Updated at 1:40 p.m. ET
A few days ago, based on her apparent Instagram account, Reality Winner was prepping vegan meals and thinking about her weightlifting goals. Now she's in jail, awaiting prosecution on charges of mishandling classified information.
Winner is the first person accused of leaking classified information to be charged with a crime under the Trump administration. The 25-year-old National Security Agency contractor, who is also an Air Force veteran, is accused of orchestrating the latest bombshell leak from the NSA.
Winner, who was working in the Georgia office of contractor Pluribus International, allegedly printed out a top-secret document last month and mailed it to an online news outlet, which was not named in court documents.
However, The Intercept broke a story Monday with details on Russian attempts to penetrate U.S. election systems.
At roughly the same time, the Justice Department announced that it has charged Winner with mishandling classified information on national defense. She was arrested Saturday at her home in Augusta, Ga., but the case was not announced until Monday.
Winner spent several years in the Air Force before leaving last year, according to her social media accounts. She began working with Pluribus in February and had "top-secret" clearance, according an affidavit from the Justice Department. It said she printed and removed the document on or about May 9 and passed it on to a news outlet.
Pluribus says on its website that it works with the defense, security and intelligence community sectors and offers a range of services, including translation in languages such as Farsi and Pashto.
Winner's mother, Billie Winner-Davis, said in a CNN report that her daughter was a linguist with the Air Force in Maryland and speaks Pashto, Farsi and Dari — languages widely spoken in Iran and Afghanistan.
Investigations into national security matters can often drag on for months or even longer. But in the affidavit, the FBI said it began investigating just last Thursday — after a news outlet contacted the government saying it had received the document anonymously and was working on a story.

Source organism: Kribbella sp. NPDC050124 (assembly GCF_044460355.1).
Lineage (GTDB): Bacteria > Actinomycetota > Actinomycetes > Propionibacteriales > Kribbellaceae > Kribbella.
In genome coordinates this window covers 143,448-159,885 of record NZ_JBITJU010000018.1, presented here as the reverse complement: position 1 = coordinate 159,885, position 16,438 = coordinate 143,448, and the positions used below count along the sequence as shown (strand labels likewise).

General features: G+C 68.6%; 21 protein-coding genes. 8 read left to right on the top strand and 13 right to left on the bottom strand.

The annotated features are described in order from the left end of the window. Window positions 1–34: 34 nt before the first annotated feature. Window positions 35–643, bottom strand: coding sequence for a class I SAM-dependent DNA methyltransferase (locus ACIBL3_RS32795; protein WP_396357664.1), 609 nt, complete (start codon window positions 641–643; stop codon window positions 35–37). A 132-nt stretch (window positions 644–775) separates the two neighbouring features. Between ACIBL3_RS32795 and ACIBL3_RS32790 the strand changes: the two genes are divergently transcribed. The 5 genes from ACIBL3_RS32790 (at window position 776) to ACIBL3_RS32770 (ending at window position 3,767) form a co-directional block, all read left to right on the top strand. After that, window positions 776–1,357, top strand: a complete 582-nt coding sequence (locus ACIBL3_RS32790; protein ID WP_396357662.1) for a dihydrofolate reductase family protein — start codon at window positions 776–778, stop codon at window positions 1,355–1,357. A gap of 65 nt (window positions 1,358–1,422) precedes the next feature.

The Intercept has provided a similar account. Ryan Grim, one of reporters who wrote the story, told NPR's Morning Edition that the news site received the document from an unknown sender.
He described the document as "an NSA analysis of Russian efforts to tamper" with the election.
Winner-Davis told The Daily Beast that she spoke with her daughter on Sunday evening — the day after she was arrested — but they apparently did not discuss details of the case.
"She called us (Sunday) night. She asked if we could help out with relocating her cat and dog," Winner-Davis said.
Winner-Davis said she was not aware of the details of her daughter's work or the charges against her.
"I don't know what they're alleging," she said.
Winner-Davis described her daughter as "passionate" about her beliefs.
An Instagram account that appears to belong to Winner — it has a photo of Winner in uniform with her last name clearly visible — is almost entirely nonpolitical. The photos on @reezlie are dedicated to Winner's love for CrossFit, yoga, vegetarian food and her pets, with rare references to listening to Ron Paul's podcast or supporting protesters at Standing Rock fighting the Dakota Access Pipeline.
A Twitter account with the same username, by contrast, is almost entirely political. The account of "Sara Winners" began on June 2015 but doesn't show any posts until October 2016. The account, which has a profile picture that appears to be Reality Winner, swiftly began tweeting and retweeting criticism of then-candidate Donald Trump, along with support for Standing Rock and updates on the conflicts in Afghanistan, Iraq and Syria.
On election night, the user wrote that "people suck." After Trump's election, the Twitter account doubled down on sharing mockery and outrage of the incoming president. The user repeatedly used the hashtag "#notmypresident," along with one much more expletive-laden denunciation.
The account "liked" tweets by Edward Snowden, WikiLeaks and so-called "rogue" government accounts, as well as various journalists and politicians.